In short, the lab should be able to work with the images you save on a CD, and a .tif is usually a good universal format to use. If you know where she plans to take them, you could always call and ask them what format they prefer. Note I’ve read that a dedicated film scanner will yield higher quality results over the Epson flatbed scanner, but the Epson results should be quite good. You may want to look into the cost of having your local lab scan the negatives with a dedicated film scanner.

            As for the CD, if you have Photoshop and want to create something that she can view quick and easy you have two options. Under automate you can create printable contact sheets showing thumbnails of the images in a selected folder and subfolders and you can also create a web photo gallery. You could then always burn the main images to the CD for the lab and create a separate folder for the web site so when she activated the file it would launch the web site and images on her screen for easy viewing. Now this may sound complicated but no worries as PhotoShop (depending on what version you have) will do everything for you. All you do is tell it were to get the files by selecting a folder and you can modify the layout of the gallery page by going through the various options. Once you have selected everything, PhotoShop will create the web page for you and save all the necessary files to your selected designation. When saving the web page to the CD be sure that all the files and folders are kept together as they were created otherwise the page will not load correctly. I suggest that you create a folder called “gallery” and have Photoshop save everything there. Then all you have to do is copy that folder and all its contents to the CD and it should run fine. The one glitch is that it won’t be auto running. She will have to put in the CD, click on the gallery folder, and click the .htm file to launch the web page.

            Geesh…said more that I planned to. Well this are just some ideas, hopefully others will chime in.

            ~T

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            • #7
              Thanks to everyone, one more question to you all. I finally got the film to scan positive so that's good but I am noticing that the files are huge 19 mg each when I save them as a .tif file. I am really afraid that if I save them as a .jpg the quality will suffer when she goes to enlarge them. I hope the lab will be able to take such large photo's or doesn't that make any difference to them.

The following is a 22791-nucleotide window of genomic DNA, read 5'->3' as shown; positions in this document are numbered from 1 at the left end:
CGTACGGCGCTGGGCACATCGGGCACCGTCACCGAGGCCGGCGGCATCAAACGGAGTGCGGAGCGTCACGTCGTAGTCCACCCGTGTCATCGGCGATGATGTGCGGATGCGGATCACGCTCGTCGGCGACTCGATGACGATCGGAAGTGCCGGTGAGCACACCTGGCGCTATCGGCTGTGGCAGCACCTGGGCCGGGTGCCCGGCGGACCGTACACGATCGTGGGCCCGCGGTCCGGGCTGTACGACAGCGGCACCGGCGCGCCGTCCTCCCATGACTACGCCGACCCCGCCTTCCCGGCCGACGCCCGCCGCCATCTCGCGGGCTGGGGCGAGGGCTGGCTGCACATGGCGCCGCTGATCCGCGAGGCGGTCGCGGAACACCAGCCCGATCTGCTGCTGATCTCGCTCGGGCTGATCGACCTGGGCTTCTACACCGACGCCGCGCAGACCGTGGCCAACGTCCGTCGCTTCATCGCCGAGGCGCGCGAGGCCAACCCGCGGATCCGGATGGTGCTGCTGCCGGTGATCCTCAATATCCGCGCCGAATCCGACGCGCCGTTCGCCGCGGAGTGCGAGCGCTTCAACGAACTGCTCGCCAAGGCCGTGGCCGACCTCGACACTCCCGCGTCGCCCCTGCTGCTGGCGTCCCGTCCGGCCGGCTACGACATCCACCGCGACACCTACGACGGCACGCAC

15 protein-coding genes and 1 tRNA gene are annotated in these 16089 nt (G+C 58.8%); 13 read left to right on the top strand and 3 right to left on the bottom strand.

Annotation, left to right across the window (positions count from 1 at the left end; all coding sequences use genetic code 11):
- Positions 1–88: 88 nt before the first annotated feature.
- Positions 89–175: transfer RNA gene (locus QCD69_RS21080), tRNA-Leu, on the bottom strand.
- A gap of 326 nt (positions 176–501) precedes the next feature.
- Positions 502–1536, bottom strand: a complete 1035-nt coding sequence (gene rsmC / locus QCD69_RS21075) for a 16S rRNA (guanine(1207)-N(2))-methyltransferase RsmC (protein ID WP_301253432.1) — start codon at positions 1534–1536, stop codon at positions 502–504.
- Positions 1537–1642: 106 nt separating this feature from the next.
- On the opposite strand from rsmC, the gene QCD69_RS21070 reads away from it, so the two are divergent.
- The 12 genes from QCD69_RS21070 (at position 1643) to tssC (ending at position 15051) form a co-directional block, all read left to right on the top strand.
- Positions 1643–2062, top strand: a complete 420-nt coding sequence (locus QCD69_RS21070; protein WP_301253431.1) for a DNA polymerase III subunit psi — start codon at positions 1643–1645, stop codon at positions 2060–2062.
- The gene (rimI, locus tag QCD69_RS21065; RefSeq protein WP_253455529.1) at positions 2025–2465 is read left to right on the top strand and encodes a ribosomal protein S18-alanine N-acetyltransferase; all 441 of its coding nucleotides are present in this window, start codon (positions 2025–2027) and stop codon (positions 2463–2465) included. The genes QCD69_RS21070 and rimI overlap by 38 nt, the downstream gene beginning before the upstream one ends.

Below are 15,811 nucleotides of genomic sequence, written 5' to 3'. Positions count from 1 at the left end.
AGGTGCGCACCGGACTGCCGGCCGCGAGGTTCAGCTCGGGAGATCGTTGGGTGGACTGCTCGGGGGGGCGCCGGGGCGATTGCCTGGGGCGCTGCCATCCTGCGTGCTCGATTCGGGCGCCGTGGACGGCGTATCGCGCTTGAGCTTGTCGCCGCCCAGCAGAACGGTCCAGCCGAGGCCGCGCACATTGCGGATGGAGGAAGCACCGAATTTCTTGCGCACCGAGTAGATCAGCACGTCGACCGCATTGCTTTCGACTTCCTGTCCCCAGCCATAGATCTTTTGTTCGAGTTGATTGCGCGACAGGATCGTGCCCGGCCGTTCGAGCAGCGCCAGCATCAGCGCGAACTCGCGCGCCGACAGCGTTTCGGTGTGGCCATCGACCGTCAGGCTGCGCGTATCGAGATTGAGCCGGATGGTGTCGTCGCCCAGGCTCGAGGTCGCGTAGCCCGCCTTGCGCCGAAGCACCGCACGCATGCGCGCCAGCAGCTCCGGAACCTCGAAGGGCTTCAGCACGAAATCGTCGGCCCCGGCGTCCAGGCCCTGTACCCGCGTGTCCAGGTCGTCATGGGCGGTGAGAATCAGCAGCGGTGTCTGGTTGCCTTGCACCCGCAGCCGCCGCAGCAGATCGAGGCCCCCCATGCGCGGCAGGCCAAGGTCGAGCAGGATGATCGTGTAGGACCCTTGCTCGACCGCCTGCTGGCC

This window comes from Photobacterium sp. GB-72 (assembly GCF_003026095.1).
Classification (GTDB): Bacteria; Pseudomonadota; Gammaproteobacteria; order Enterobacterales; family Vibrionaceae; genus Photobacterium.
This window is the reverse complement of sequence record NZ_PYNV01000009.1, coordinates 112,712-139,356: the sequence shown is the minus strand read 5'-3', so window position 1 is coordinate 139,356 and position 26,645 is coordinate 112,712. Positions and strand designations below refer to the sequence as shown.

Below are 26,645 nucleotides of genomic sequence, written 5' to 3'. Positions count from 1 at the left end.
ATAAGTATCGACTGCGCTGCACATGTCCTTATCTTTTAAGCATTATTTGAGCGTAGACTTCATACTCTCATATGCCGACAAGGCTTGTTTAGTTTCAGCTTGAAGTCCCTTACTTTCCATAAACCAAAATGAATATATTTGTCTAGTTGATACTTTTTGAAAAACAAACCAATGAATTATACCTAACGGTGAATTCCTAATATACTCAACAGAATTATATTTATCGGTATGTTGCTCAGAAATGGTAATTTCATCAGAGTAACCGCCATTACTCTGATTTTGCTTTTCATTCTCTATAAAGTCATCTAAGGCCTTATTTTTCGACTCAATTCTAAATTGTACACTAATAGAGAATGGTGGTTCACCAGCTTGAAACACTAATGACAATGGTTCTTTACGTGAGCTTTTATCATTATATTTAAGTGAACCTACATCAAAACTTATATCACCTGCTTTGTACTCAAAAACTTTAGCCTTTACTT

I am thinking I might have to save the files twice, once for the CD for enlargements and again for another CD for the thumbnails suggested in Photoshop contact sheet so she can see the pictures. I am sure that when she goes to view them on the screen they will bog down her computer. Any other suggestions?

              Thanks
              Marni

              Comment


              • #8
                I'm sure Marni has sent the CD weeks ago but just in case someone digs this up in search...

                jpg format at no compression (that would be 12 in photoshop or photoelements) is a suitable format to send to a printer.


                *All major photo stock agencies use the jpg format for sending and receiving files.

                Cheers,
                Ian




                Originally posted by Marni
                Thanks to everyone, one more question to you all. I finally got the film to scan positive so that's good but I am noticing that the files are huge 19 mg each when I save them as a .tif file. I am really afraid that if I save them as a .jpg the quality will suffer when she goes to enlarge them. I hope the lab will be able to take such large photo's or doesn't that make any difference to them.

                I am thinking I might have to save the files twice, once for the CD for enlargements and again for another CD for the thumbnails suggested in Photoshop contact sheet so she can see the pictures. I am sure that when she goes to view them on the screen they will bog down her computer. Any other suggestions?

                Thanks
                Marni

                Comment